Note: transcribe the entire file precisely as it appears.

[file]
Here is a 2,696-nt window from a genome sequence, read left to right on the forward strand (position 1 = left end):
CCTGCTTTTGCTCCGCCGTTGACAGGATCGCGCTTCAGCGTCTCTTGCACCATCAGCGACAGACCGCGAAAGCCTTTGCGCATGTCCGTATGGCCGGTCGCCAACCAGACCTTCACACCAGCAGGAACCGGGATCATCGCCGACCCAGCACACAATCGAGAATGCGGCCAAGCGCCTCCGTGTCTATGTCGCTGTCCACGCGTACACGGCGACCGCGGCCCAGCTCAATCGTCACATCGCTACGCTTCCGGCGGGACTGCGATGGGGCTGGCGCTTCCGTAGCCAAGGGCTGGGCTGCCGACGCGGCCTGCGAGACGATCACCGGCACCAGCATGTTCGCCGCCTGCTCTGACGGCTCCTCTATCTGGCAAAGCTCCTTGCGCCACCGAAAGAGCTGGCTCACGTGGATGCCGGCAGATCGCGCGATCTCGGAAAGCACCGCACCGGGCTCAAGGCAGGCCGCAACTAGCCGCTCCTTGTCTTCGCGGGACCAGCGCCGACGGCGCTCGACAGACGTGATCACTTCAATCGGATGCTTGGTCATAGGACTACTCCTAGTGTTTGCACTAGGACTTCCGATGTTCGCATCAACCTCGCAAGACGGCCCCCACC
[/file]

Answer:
Here is a 2,696-nt window from a genome sequence, read left to right on the forward strand (position 1 = left end):
CCTGCTTTTGCTCCGCCGTTGACAGGATCGCGCTTCAGCGTCTCTTGCACCATCAGCGACAGACCGCGAAAGCCTTTGCGCATGTCCGTATGGCCGGTCGCCAACCAGACCTTCACACCAGCAGGAACCGGGATCATCGCCGACCCAGCACACAATCGAGAATGCGGCCAAGCGCCTCCGTGTCTATGTCGCTGTCCACGCGTACACGGCGACCGCGGCCCAGCTCAATCGTCACATCGCTACGCTTCCGGCGGGACTGCGATGGGGCTGGCGCTTCCGTAGCCAAGGGCTGGGCTGCCGACGCGGCCTGCGAGACGATCACCGGCACCAGCATGTTCGCCGCCTGCTCTGACGGCTCCTCTATCTGGCAAAGCTCCTTGCGCCACCGAAAGAGCTGGCTCACGTGGATGCCGGCAGATCGCGCGATCTCGGAAAGCACCGCACCGGGCTCAAGGCAGGCCGCAACTAGCCGCTCCTTGTCTTCGCGGGACCAGCGCCGACGGCGCTCGACAGACGTGATCACTTCAATCGGATGCTTGGTCATAGGACTACTCCTAGTGTTTGCACTAGGACTTCCGATGTTCGCATCAACCTCGCAAGACGGCCCCCACC